Biotechnology is an extremely dynamic industry, spanning across multiple sectors and touching the lives of millions of people every day.
Understanding the biotechnology industry is rather complicated because its scope extends to much more than what’s obvious. From medical device manufacturing to biofuels, from drugs and pharmaceuticals to agricultural chemicals and feedstock, and research and development activities in medical labs, a multitude of market segments constitute the biotechnology industry and make it a dynamic force for the present and future.
Detailed industry reports estimated the global biotechnology industry size at $270.5 billion, with an estimated growth rate of 12.3%. In the years that followed, demand for therapeutics and diagnostics, along with proliferation of technologies such as red biotech, recombinant technology, and DNA sequencing kept the numbers in the sunny range. When America goes from recessionary levels to around a 3 to 4% growth rate, which is doable in 2017, this sector could go ballistic.
The U.S. biotech industry accounted for $111.2 billion in annual revenue in 2015, fueled by advanced research and development investments, intra-industry consolidations, and investments in the healthcare landscape as a whole. 2015 was not a banner year for American businesses, and with a pro-growth and pro-business president in office, America is poised for a serious ascension.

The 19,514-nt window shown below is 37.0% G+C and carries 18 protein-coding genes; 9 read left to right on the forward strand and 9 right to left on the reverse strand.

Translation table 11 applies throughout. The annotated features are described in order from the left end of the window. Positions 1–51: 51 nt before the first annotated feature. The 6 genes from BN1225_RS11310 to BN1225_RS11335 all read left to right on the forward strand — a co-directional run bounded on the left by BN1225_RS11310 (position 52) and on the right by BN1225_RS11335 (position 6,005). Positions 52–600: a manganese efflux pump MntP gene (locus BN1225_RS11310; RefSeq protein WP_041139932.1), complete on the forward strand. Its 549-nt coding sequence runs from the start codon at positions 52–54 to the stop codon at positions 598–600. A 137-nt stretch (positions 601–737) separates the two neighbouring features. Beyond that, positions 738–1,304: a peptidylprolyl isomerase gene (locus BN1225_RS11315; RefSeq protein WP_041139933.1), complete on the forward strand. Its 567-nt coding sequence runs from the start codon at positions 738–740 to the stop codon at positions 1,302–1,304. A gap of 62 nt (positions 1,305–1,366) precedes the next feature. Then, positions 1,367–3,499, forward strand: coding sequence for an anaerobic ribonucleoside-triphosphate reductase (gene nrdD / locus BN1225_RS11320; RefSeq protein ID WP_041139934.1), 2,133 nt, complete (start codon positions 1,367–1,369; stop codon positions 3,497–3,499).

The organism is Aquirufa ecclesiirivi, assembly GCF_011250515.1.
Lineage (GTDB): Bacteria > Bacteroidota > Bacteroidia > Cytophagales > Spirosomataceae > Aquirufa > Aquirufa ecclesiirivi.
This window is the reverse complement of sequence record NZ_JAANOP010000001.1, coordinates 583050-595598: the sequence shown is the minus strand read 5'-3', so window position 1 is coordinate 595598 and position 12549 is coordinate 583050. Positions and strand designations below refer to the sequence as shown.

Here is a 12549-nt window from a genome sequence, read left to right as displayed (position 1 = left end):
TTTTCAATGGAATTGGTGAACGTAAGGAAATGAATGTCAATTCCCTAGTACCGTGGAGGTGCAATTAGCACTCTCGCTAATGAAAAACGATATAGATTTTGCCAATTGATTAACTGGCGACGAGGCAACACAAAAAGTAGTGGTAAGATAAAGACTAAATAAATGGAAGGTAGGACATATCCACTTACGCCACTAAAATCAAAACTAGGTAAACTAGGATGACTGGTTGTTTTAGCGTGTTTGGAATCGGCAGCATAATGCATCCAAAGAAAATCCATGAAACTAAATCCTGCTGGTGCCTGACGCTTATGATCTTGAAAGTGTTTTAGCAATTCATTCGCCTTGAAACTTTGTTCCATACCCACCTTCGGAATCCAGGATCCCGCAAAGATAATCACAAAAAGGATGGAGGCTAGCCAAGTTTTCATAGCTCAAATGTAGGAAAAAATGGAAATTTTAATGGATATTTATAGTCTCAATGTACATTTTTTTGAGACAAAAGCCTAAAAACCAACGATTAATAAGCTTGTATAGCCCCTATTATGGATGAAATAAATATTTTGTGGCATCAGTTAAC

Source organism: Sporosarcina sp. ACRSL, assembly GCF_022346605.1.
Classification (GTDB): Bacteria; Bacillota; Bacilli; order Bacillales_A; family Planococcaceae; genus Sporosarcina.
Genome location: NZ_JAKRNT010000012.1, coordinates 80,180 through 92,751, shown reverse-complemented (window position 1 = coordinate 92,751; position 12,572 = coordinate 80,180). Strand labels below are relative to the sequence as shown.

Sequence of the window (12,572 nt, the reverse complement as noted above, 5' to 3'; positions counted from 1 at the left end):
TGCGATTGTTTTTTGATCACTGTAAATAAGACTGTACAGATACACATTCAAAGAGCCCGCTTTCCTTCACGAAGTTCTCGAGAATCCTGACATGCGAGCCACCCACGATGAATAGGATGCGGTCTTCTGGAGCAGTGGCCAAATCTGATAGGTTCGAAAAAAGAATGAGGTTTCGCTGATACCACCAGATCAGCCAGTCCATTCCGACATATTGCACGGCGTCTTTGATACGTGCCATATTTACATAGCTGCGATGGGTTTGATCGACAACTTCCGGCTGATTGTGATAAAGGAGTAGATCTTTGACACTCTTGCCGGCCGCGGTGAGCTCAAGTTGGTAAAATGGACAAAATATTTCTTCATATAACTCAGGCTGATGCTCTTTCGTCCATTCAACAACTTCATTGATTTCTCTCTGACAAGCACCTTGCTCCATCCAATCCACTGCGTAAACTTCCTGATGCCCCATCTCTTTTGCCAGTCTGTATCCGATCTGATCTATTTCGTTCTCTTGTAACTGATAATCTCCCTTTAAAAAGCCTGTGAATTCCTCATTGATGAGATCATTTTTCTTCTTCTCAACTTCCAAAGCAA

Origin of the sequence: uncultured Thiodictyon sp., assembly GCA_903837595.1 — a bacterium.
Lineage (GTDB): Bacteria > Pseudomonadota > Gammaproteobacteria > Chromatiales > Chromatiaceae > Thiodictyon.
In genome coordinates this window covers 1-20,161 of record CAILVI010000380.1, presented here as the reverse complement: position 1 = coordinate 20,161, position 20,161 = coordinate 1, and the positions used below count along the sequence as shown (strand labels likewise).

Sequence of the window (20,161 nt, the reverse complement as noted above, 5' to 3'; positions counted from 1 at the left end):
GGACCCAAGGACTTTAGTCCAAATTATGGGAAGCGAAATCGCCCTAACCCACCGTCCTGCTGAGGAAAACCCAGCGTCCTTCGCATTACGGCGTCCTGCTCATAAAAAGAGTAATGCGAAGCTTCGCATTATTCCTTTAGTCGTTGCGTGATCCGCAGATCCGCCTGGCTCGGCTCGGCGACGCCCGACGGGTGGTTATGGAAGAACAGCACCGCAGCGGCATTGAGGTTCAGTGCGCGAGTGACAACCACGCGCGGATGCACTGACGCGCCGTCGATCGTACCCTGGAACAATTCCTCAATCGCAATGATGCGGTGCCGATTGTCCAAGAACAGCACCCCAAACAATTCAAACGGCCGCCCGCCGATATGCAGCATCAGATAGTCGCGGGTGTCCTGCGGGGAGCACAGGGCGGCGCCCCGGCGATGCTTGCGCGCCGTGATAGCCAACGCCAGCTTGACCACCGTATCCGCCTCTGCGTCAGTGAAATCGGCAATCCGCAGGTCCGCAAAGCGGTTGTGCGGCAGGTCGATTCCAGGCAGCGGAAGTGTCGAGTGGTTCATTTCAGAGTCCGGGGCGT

America has been waiting to take off, but it has been shackled by irrational regulations, which helped no one except a few selfish and misguided bureaucratic egos.
Factors such as organized research and development impetus from government organizations, growing rates of consumption of biotechnology-based products across developing countries, and large-scale manufacturing of medicine and medical equipment all but guarantee that the industry will maintain its growth trajectory until 2020 and past it.
Also, particularly in the U.S.A., President Trump’s regime has marked another spurt in biotechnology company stocks, as it’s overcome the negative sentiment that surrounded Hilary Clinton’s election campaign, as somewhat already insinuated above. Most industries are going to be rewarded under Trump’s presidency.
The graph below captures the size of the U.S. biotechnology industry and estimated growth until 2020, with contributions of biopharma, bioservices, bioagriculture, and bioindustrial segments.
Biotechnology is the Present and Future of Advanced Medicine
Among the most sought-after and strategically important biotechnologies are tissue engineering, nanobiotechnology, fermentation, DNA sequencing, cell-based assay, and chromatography.
Numerous startups with a focus on one or more of these biotechnologies have staked their claims to the top spots of biotech stocks to look out for.
We are tracking the growth and market activity of these companies and will soon reveal the best bets for investors looking to add biotech stocks to their portfolios.
Whereas tissue regeneration and tissue engineering showed marked dominance in the 2011-2016 period, the future will see DNA sequencing and cell-based assay grow as the powerhouses for the biotech industry.
Unflinching demands for regulations, global standards, advanced processes, and R&D have kept the industrial focus riveted on biotechnology. As the world gallops towards the end of this decade, biotech stocks are the real superstars in the making.
We are excited about the progress that the industry has showcased, and we will keep you at the top of your game with value-added insights on which biotech stocks to pick at the right time.